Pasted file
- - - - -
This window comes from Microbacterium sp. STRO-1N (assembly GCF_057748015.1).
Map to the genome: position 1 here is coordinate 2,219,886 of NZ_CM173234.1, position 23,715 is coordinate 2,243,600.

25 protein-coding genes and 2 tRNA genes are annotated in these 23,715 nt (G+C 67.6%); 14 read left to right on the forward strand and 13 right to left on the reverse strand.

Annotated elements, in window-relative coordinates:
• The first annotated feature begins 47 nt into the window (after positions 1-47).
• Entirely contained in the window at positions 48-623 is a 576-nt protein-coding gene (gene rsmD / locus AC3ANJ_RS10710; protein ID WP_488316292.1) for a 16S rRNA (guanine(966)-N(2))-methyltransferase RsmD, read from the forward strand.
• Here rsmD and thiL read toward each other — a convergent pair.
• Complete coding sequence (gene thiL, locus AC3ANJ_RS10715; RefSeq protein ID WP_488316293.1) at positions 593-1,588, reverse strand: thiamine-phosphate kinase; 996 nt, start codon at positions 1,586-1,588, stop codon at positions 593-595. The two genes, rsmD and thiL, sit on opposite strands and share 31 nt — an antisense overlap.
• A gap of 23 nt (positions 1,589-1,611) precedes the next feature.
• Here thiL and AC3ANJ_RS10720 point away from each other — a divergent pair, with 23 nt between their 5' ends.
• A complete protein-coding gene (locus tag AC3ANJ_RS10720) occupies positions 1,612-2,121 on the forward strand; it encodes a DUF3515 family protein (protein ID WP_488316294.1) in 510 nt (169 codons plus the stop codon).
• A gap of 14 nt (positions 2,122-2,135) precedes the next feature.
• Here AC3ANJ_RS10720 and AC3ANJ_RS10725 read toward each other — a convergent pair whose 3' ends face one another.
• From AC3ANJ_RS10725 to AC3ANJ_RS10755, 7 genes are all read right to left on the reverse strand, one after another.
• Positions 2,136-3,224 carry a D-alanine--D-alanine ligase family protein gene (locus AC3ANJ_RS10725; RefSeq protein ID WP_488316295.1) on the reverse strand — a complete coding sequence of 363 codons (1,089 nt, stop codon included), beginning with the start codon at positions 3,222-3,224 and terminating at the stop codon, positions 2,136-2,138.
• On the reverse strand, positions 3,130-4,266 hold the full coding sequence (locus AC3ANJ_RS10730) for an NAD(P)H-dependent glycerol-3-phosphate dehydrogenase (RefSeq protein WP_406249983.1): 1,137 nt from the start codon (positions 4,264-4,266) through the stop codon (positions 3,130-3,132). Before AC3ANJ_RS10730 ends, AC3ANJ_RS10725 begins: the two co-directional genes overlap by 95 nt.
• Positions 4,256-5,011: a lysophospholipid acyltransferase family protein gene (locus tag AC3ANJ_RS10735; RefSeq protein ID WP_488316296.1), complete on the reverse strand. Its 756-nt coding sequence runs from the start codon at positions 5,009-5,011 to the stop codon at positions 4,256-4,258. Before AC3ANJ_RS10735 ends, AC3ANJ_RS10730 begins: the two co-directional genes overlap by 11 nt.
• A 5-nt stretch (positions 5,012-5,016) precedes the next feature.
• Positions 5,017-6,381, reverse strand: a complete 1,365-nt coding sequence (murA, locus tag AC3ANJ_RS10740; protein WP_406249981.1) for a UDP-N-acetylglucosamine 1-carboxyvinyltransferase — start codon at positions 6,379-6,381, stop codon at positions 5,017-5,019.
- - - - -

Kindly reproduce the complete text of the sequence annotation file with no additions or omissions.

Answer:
This window comes from Microbacterium sp. STRO-1N (assembly GCF_057748015.1).
Map to the genome: position 1 here is coordinate 2,219,886 of NZ_CM173234.1, position 23,715 is coordinate 2,243,600.

25 protein-coding genes and 2 tRNA genes are annotated in these 23,715 nt (G+C 67.6%); 14 read left to right on the forward strand and 13 right to left on the reverse strand.

Annotated elements, in window-relative coordinates:
• The first annotated feature begins 47 nt into the window (after positions 1-47).
• Entirely contained in the window at positions 48-623 is a 576-nt protein-coding gene (gene rsmD / locus AC3ANJ_RS10710; protein ID WP_488316292.1) for a 16S rRNA (guanine(966)-N(2))-methyltransferase RsmD, read from the forward strand.
• Here rsmD and thiL read toward each other — a convergent pair.
• Complete coding sequence (gene thiL, locus AC3ANJ_RS10715; RefSeq protein ID WP_488316293.1) at positions 593-1,588, reverse strand: thiamine-phosphate kinase; 996 nt, start codon at positions 1,586-1,588, stop codon at positions 593-595. The two genes, rsmD and thiL, sit on opposite strands and share 31 nt — an antisense overlap.
• A gap of 23 nt (positions 1,589-1,611) precedes the next feature.
• Here thiL and AC3ANJ_RS10720 point away from each other — a divergent pair, with 23 nt between their 5' ends.
• A complete protein-coding gene (locus tag AC3ANJ_RS10720) occupies positions 1,612-2,121 on the forward strand; it encodes a DUF3515 family protein (protein ID WP_488316294.1) in 510 nt (169 codons plus the stop codon).
• A gap of 14 nt (positions 2,122-2,135) precedes the next feature.
• Here AC3ANJ_RS10720 and AC3ANJ_RS10725 read toward each other — a convergent pair whose 3' ends face one another.
• From AC3ANJ_RS10725 to AC3ANJ_RS10755, 7 genes are all read right to left on the reverse strand, one after another.
• Positions 2,136-3,224 carry a D-alanine--D-alanine ligase family protein gene (locus AC3ANJ_RS10725; RefSeq protein ID WP_488316295.1) on the reverse strand — a complete coding sequence of 363 codons (1,089 nt, stop codon included), beginning with the start codon at positions 3,222-3,224 and terminating at the stop codon, positions 2,136-2,138.
• On the reverse strand, positions 3,130-4,266 hold the full coding sequence (locus AC3ANJ_RS10730) for an NAD(P)H-dependent glycerol-3-phosphate dehydrogenase (RefSeq protein WP_406249983.1): 1,137 nt from the start codon (positions 4,264-4,266) through the stop codon (positions 3,130-3,132). Before AC3ANJ_RS10730 ends, AC3ANJ_RS10725 begins: the two co-directional genes overlap by 95 nt.
• Positions 4,256-5,011: a lysophospholipid acyltransferase family protein gene (locus tag AC3ANJ_RS10735; RefSeq protein ID WP_488316296.1), complete on the reverse strand. Its 756-nt coding sequence runs from the start codon at positions 5,009-5,011 to the stop codon at positions 4,256-4,258. Before AC3ANJ_RS10735 ends, AC3ANJ_RS10730 begins: the two co-directional genes overlap by 11 nt.
• A 5-nt stretch (positions 5,012-5,016) precedes the next feature.
• Positions 5,017-6,381, reverse strand: a complete 1,365-nt coding sequence (murA, locus tag AC3ANJ_RS10740; protein WP_406249981.1) for a UDP-N-acetylglucosamine 1-carboxyvinyltransferase — start codon at positions 6,379-6,381, stop codon at positions 5,017-5,019.